Bribery charges sought 'against NZ MP'
May 24, 2007 – 3:34PM
The Age (Melbourne)
New Zealand police are seeking bribery charges against a serving MP, amid claims he took money from constituents and helped immigration overstayers in return for cheap labour.
Police will ask New Zealand's High Court for approval to bring bribery charges against Taito Phillip Field – the first time such serious charges have been pursued against a serving member of parliament.
Field was earlier suspended from the Cabinet and resigned from the ruling Labour Party to become an independent.
Approval to lay the 14 bribery charges must come from a High Court judge, and police are likely to file an application with the court by late June, Detective Superintendent Malcolm Burgess said.
The decision follows an eight-month police investigation of allegations that Field, a New Zealand citizen of Samoan descent, took money from constituents and gave assistance to Asian immigration overstayers in return for cheap labour.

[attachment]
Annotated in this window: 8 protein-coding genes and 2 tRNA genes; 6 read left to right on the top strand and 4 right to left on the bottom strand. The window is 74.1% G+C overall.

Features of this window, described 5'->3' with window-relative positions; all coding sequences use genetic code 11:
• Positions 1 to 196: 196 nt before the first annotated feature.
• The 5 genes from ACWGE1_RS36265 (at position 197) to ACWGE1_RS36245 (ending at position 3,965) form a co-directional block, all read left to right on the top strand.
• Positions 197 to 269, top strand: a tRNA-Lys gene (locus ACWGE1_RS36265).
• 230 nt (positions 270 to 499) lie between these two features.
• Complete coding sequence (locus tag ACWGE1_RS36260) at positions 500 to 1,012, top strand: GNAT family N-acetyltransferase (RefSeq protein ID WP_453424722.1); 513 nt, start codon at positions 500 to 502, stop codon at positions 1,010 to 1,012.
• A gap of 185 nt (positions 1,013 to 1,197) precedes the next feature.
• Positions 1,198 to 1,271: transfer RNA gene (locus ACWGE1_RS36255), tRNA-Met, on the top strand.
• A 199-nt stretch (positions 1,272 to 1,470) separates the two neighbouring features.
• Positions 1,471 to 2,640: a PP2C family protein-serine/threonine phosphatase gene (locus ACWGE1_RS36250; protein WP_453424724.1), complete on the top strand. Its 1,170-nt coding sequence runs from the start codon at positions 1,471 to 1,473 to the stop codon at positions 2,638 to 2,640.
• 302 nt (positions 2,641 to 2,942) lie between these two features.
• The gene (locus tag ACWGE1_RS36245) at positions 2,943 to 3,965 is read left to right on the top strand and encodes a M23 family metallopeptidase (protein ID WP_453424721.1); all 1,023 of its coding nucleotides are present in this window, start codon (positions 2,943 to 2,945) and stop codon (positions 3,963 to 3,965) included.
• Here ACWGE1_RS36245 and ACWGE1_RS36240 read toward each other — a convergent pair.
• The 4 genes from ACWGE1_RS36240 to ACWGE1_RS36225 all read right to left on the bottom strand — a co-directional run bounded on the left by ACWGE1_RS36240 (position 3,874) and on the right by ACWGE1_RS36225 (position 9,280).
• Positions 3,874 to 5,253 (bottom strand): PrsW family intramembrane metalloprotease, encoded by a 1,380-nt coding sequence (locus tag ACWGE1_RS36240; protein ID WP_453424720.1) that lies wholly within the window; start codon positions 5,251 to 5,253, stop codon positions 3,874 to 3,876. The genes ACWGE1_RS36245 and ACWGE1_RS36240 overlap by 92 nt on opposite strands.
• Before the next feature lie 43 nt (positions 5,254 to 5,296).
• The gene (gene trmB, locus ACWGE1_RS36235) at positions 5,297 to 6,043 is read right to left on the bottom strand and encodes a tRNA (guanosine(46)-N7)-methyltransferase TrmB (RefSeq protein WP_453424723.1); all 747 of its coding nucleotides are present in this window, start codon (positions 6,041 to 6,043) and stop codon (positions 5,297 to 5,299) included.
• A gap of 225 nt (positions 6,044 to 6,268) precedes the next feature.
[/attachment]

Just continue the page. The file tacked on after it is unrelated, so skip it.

Field's lawyer, Satiu Simativa Perese, said the MP would fight the police application.
“He has maintained his innocence from day one and he is hardly likely to capitulate now. He has not had the opportunity to put his side of the story,” Perese said.
If the High Court grants the police request and Field is prosecuted, he will only be forced to resign from parliament if he is found guilty. The charges carry a maximum seven-year prison term.
Under the Electoral Act, MPs must resign if convicted of a crime punishable by two or more years in prison or if found guilty of a corrupt practice.
Field's troubles began in September 2005 when he allegedly gave visa assistance to a Thai overstayer facing deportation in return for the man doing tiling work on one of his homes in Samoa.
Field said there was no connection between the two events.